Hell, maybe you could execute until you need to prompt the user, wrap up the remainder of the code as a completely new program in the return type

You mean monads?

>>= :: M a -> (a -> M b)

After the first half (M a) prompted the user to provide data (of type a), the second half (a -> M b) is the the "remainder" you describe.

If Haskell allowed you to introspect functions instead of just allowing you to run them, it would also be homoiconic.

  • "It seems to me you're trying to reinvent Haskell." Haha, I've been slowly realising that over the past 6 or so hours. Should I be proud or slap myself for proposing to reinvent the wheel? :P Nov 22, 2011 at 12:51
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    @TheIronKnuckle do both. I'll leave the order of 'evaluation' to you :)
    – Olumide
    Jul 12, 2016 at 14:18

I would regard Haskell as 100% pure. And it can certainly get stuff done.

While there are some good debates about what "100% pure" actually means, it is certainly not true that a pure functional language cannot do IO. See also the comp.lang.functional FAQ.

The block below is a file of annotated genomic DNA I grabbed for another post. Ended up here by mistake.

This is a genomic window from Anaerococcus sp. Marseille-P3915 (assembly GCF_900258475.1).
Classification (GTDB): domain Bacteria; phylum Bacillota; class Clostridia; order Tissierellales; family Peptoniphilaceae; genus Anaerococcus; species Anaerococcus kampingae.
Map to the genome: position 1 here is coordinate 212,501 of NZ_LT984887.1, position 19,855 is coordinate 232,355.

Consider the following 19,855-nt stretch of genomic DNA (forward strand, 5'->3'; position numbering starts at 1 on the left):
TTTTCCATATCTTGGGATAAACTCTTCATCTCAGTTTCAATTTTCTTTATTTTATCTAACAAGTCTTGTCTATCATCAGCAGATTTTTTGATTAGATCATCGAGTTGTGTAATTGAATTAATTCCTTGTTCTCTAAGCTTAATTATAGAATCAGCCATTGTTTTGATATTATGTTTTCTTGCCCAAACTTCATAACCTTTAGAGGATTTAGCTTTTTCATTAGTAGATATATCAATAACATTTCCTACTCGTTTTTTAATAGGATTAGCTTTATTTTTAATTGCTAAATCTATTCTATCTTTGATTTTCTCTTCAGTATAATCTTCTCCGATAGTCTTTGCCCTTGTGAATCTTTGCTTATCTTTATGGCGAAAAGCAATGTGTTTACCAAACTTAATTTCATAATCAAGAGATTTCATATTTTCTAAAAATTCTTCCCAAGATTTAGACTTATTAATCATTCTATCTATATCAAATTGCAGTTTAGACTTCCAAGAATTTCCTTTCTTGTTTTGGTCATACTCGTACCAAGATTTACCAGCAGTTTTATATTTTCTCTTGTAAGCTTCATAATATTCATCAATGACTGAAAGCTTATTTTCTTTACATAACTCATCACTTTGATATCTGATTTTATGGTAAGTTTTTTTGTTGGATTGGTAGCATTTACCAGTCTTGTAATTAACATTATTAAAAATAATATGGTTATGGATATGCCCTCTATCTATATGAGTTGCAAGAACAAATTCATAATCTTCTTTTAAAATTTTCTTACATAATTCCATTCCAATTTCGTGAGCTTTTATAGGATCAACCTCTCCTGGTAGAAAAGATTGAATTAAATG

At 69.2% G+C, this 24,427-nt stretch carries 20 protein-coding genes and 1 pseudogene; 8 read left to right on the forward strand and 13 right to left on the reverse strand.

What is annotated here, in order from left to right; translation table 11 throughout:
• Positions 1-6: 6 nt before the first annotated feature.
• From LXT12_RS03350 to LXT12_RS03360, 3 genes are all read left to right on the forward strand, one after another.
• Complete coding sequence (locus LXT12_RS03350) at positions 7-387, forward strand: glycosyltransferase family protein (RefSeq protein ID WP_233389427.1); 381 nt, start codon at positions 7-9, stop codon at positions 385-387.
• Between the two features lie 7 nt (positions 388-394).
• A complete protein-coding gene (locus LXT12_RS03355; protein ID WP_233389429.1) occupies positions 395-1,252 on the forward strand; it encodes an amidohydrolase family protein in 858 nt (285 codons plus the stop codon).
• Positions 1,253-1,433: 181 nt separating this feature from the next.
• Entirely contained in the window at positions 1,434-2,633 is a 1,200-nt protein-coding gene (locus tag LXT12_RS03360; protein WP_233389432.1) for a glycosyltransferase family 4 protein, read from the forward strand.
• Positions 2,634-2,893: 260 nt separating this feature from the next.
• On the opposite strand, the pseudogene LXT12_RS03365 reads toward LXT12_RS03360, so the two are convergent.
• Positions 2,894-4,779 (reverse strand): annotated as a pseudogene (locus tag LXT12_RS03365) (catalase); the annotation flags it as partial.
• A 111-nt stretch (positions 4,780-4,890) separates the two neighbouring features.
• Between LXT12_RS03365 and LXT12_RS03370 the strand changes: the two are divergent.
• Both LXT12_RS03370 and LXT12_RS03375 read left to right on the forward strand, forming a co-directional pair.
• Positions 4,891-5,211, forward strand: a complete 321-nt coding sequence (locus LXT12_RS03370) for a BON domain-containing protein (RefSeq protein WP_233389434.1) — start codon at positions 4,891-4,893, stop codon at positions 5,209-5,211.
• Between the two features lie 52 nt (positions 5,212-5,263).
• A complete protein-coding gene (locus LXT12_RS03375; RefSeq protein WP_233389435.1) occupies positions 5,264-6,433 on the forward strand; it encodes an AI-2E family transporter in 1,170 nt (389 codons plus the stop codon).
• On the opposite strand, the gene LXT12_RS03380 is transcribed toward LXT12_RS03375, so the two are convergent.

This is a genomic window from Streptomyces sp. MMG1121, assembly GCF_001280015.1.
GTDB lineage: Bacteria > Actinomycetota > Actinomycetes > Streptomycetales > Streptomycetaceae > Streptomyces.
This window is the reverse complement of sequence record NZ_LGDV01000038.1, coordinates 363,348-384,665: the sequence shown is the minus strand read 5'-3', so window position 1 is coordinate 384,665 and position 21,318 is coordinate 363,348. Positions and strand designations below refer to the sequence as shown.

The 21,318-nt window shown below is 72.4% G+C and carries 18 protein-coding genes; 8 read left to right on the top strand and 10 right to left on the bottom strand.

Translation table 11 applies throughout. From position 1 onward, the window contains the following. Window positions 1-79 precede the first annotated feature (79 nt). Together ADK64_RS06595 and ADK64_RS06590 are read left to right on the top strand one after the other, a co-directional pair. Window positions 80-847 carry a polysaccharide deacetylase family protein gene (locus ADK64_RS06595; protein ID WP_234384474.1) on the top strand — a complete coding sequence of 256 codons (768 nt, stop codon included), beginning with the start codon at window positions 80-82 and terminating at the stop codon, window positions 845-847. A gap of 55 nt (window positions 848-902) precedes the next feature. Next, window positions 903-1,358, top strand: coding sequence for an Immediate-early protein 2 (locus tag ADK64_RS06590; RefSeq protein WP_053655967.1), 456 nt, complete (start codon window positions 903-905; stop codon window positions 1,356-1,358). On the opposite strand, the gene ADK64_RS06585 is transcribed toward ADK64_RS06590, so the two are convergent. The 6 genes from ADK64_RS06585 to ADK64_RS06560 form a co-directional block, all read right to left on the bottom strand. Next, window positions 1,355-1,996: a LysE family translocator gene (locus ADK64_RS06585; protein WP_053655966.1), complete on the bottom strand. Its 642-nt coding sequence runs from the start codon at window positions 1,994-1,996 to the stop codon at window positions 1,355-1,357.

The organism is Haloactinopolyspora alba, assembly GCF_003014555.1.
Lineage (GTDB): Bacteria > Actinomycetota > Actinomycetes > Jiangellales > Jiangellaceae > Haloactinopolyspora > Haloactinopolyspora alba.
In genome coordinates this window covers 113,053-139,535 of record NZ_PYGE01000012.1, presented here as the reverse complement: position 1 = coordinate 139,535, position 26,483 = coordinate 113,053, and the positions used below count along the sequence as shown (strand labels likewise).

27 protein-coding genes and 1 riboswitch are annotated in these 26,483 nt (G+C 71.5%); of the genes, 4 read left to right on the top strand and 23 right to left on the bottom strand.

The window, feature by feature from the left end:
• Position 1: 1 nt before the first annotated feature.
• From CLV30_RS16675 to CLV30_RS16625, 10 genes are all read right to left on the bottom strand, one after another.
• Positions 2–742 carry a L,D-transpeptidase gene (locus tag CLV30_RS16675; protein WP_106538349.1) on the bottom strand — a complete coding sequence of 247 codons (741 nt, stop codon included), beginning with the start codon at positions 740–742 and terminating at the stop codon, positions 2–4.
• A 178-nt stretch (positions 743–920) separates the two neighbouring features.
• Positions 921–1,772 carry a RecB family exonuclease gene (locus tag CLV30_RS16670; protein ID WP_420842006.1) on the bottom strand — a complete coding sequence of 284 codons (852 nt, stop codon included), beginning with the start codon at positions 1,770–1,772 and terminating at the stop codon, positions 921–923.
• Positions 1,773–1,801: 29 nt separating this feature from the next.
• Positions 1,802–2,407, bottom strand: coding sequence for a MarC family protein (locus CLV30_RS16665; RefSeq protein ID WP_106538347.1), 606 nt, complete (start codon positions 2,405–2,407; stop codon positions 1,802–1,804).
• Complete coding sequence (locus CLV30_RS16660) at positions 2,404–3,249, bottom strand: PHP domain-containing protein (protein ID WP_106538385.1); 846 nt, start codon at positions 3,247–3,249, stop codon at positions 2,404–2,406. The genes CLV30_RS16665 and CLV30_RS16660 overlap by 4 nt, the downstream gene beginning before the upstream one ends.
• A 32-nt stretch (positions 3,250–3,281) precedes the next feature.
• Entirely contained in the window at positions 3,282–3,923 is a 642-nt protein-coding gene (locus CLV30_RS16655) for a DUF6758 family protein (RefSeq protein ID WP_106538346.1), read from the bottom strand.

All you have to do to allow IO in a pure language is pass a parameter that represents the state of the world to the program, and return the state of the world as an output. This program has no side effects, is referentially transparent and counts as 100% pure. This is pretty much what Haskell's IO Monad does under the hood.

A special mention perhaps for Clojure, which is definitely a practical language with the entire JVM ecosystem and toolchain to your fingertips. It is clearly not 100% pure (since you can get side effects via the STM managed references, various IO functions or Java interop). However the core language if you avoid these special cases is purely functional. So if you stick to the pure subset of Clojure, you actually have a pretty decent pure functional language for most purposes.